"The story of computer networks, BBSs and various other experiments in electro-democracy has so far been one of hobbyism for the most part. Many anarchists and libertarians have deep faith in the PC as a weapon of liberation and self-liberation--but no real gains to show, no palpable liberty.
I have little interest in some hypothetical emergent entrepreneurial class of self-employed data/word processors who will soon be able to carry on a vast cottage industry or piecemeal shitwork for various corporations and bureaucracies. Moreover it takes no ESP to foresee that this "class" will develop its underclass--a sort of lumpen yuppetariat: housewives, for example, who will provide their families with "second incomes" by turning their own homes into electro-sweatshops, little Work-tyrannies where the "boss" is a computer network.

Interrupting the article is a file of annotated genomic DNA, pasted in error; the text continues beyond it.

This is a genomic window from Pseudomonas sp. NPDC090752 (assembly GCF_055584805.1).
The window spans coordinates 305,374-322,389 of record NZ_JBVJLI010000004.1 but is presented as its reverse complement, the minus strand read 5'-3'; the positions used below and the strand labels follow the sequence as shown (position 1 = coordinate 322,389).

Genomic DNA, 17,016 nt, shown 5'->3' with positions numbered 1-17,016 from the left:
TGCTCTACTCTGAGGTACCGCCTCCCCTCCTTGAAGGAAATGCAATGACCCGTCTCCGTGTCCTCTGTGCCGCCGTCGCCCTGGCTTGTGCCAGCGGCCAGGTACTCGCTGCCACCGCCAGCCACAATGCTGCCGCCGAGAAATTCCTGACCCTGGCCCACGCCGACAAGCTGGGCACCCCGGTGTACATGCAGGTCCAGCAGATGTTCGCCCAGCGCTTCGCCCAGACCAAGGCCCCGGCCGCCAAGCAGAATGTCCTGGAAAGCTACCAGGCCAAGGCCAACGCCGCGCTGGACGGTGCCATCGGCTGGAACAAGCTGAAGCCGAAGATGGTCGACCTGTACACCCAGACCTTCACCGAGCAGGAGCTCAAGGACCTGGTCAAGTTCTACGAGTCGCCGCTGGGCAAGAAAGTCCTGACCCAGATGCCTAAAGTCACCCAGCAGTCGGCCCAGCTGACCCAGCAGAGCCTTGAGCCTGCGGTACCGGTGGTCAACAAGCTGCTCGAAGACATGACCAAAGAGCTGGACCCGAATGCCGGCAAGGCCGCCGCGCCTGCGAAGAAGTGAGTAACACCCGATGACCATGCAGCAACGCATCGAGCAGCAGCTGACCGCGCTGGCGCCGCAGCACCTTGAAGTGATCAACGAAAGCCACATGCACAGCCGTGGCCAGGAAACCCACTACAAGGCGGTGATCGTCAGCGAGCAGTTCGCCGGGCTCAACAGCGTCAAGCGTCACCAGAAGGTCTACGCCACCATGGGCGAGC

Also I am not impressed by the sort of information and services proffered by contemporary "radical" networks. Somewhere--one is told--there exists an "information economy." Maybe so; but the info being traded over the "alternative" BBSs seems to consist entirely of chitchat and techie-talk. Is this an economy? or merely a pastime for enthusiasts? OK, PCs have created yet another "print revolution"--OK, marginal webworks are evolving--OK, I can now carry on six phone conversations at once. But what difference has this made in my ordinary life?"
—Hakim Bey Temporary Autonomous Zone